The fact aside that telephony is still one of the main jobs of a mobile phone, we don’t think we would have normally included such a chapter in a shoot-out. But this has quite a lot to do with design, as many unfortunate iPhone 4 users have come to learn the hard way.
If you are reading this, chances are you already know everything there is to know about the so-called Antennagate. In the end, it’s not about a weak spot in a phone that’s pitched as the pinnacle of evolution. It’s about how Apple handled the whole thing.
Apple thought it had nailed it with their all-new antenna design giving the iPhone 4 better signal reception than any iPhone before it plus keeping thing as compact as they come. But it didn’t quite work the way they hoped. It could’ve been an oversight. Or they knew contact with skin will most certainly interfere with the antenna and cause the phone to lose signal – but didn’t care to act when they should have.
Either way, the thing was blown out of proportion, fueled by Apple’s own high-octane mix of arrogance and denial. It seems it’s all heading towards a happily-ever-after. Our own tests showed iPhone’s reception was mostly problematic in areas of spotty coverage . And bumper cases are certain to sort all issues out.
So there you go, Apple decided to give away free bumpers.
Of course not every iPhone 4 owner is happy to have a piece of plastic wrapped around their shiny handset. Not to mention that depending on the bumper you choose it might take up to 3 months for it to arrive. Not quite the best way to treat the customers, who paid good money for your device.
And to make matters worse, the antenna isn’t the only problem of the iPhone 4. Proximity sensor issues have been reported since day one and this has nothing to do with external factors like the cellular network. We’ve done our own investigation into the issue and you can see, the problem is very much real.
The proximity sensor on the iPhone 4 is somewhat buggy and the screen will sometimes turn on even though you are holding the phone right next to your face. Accidental presses are likely resulting sometimes in dropped or muted calls, which can be quite annoying. At least Apple owned up to this one and promised a fix in the next iOS version (in fact the iOS 4.1 beta is already available and early reports suggest it does fix things up).
Next up is video calling. The Apple FaceTime videochat service only works over Wi-Fi (unless you have a jailbroken device) and both parties must have an iPhone 4. So it’s not exactly the most widely adopted option for video chats.
The Galaxy S has video-calling enabled too. And what do you know, the other person doesn’t even have to have a Galaxy S, just any 3G handset will do (well, okay, most of them). The Galaxy S also brings contact widgets, quick contacts and that neat little feature that allows you to dial or text a contact in your phonebook by a swipe gesture.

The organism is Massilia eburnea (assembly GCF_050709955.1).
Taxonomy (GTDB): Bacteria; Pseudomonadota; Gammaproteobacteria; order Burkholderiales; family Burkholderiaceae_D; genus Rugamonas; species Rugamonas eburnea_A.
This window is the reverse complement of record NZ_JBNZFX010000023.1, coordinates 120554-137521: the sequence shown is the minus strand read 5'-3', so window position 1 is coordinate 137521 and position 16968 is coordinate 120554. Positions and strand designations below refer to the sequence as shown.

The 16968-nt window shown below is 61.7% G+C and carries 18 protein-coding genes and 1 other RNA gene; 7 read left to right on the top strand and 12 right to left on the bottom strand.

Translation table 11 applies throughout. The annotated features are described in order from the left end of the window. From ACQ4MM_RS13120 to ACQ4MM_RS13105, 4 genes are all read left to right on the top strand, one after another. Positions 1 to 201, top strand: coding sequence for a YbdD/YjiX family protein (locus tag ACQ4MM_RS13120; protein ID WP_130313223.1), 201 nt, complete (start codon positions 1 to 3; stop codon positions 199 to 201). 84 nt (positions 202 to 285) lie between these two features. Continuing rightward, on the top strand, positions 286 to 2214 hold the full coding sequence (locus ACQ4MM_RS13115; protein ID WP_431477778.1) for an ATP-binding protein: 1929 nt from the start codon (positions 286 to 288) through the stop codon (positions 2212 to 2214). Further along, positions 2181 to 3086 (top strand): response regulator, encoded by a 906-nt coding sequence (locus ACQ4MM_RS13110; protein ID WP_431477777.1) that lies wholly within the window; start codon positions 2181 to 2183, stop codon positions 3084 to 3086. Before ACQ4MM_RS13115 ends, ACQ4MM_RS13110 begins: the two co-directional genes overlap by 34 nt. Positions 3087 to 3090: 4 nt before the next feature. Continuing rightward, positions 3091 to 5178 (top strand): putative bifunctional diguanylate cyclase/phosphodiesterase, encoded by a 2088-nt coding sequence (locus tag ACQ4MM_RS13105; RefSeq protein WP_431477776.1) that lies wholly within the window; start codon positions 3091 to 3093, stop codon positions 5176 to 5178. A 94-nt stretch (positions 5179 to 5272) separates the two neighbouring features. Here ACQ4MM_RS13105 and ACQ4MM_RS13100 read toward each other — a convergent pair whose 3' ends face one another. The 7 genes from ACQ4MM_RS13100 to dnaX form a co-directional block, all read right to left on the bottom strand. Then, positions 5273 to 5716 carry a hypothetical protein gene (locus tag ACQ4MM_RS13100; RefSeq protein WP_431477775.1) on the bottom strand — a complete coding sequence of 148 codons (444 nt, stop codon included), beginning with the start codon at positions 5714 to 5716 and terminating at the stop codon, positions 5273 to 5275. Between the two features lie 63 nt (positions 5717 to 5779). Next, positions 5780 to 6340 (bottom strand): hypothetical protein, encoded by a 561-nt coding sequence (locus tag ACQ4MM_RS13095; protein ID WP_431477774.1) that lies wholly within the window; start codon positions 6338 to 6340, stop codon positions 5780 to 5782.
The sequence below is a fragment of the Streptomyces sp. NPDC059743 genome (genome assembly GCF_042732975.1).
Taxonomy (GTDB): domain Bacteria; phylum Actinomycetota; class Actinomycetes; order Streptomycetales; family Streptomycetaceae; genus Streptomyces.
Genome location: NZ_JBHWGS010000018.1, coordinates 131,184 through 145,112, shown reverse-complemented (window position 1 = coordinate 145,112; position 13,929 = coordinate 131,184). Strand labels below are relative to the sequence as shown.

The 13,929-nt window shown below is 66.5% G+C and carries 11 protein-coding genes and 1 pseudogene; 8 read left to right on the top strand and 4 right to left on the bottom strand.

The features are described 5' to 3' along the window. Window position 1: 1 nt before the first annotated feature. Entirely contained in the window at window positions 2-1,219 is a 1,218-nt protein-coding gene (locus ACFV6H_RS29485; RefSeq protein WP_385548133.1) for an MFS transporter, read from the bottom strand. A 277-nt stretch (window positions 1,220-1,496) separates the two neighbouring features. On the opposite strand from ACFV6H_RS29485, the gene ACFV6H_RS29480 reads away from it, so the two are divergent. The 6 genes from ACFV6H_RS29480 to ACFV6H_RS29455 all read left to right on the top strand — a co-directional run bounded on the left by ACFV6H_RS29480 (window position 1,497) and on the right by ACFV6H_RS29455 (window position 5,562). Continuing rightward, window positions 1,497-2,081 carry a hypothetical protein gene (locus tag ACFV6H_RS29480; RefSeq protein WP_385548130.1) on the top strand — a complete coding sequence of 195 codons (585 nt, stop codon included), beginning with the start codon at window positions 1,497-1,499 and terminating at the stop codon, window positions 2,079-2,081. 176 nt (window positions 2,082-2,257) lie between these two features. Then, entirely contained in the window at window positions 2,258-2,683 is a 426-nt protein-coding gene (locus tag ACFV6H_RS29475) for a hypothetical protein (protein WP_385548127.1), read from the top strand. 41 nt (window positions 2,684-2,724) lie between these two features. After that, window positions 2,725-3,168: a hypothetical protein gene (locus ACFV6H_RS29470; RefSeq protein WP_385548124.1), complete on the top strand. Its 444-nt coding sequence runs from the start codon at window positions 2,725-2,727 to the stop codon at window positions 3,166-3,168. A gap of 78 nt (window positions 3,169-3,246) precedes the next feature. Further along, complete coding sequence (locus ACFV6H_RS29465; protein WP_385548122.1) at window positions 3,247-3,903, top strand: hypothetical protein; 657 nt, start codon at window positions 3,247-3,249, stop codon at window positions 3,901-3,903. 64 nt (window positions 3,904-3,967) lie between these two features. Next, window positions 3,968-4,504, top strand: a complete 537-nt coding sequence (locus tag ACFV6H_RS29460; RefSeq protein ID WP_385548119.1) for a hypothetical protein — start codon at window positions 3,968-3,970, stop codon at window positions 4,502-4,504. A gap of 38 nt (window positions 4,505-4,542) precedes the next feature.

Apple iPhone 4: 4/10 • Samsung I9000 Galaxy S: 9/10
This is where it gets serious. The best displays in business, the pride and joy of Samsung and Apple.
In the Galaxy S corner is a 4” SuperAMOLED display of WVGA resolution (800 x 480 pixels). Across the ring we have the iPhone 4 and the Retina display – a 3.5” S-IPS LCD unit at 960 x 640 pixels. Both of course have support for up to 16M colors, so banding isn’t an issue.
There isn’t much to say about the sensitivity of the two touchscreens either – they are both superb. We see capacitive at its best here and with screens this big and interfaces so well optimized you’re likely to enjoy yourselves.
The SuperAMOLED technology is superior to LCD, especially on hand-held where its relatively shorter life span doesn’t really count. The iPhone 4 has higher nominal resolution, for finer, sharper image quality.
Besides the LCD mounted on the iPhone 4 has out-of-this-world viewing angles and manages to do something we never believed possible. It turns out that from extremely tight viewpoints the iPhone actually looks a bit better. However, considering that no one actually looks at their phone screen from such steep angles it’s a fact interesting to scientists but irrelevant to users.
Now for the resolution – the iPhone 4 is certainly impressively sharp, with pixel density unmatched by a GSM phone. No matter how close you look at it, it’s virtually impossible to see individual pixels. That’s certainly a welcome upgrade over previous iPhones, which had incredibly low pixel density but is not to say that the Galaxy S is the sad loser here.
Right on the contrary – the Samsung I9000 with its WVGA resolution is pretty sharp too. What’s more, the way you normally hold your phone (at just under an arm’s length away from your eyes) the difference between the two is hardly that big.
Even at that distance, however you can easily see the superior contrast of the Galaxy S SuperAMOLED screen. Those kind of displays, unlike LCDs, are able to display pitch-black and much more saturated colors in general, which is really what we all want to see. It’s also what makes the difference when watching a movie on your mobile phone, giving the Galaxy S an edge here.
And speaking of video playback, the Galaxy S has another advantage over the iPhone 4. Its widescreen 15:9 display is much better suited for watching movies, which all tend to come in 16:9 aspect ratio or even wider. You still need to lose a small part (where black bars appear) of the screen or crop the edges of the frame, but the iPhone has it much worse here.
All that said, we really believe that the Samsung I9000 Galaxy S takes an edge on the more important parts of the display performance. Plus it gets an extra point for the extra size to win this one.
Apple iPhone 4: 9/10 • Samsung I9000 Galaxy S: 10/10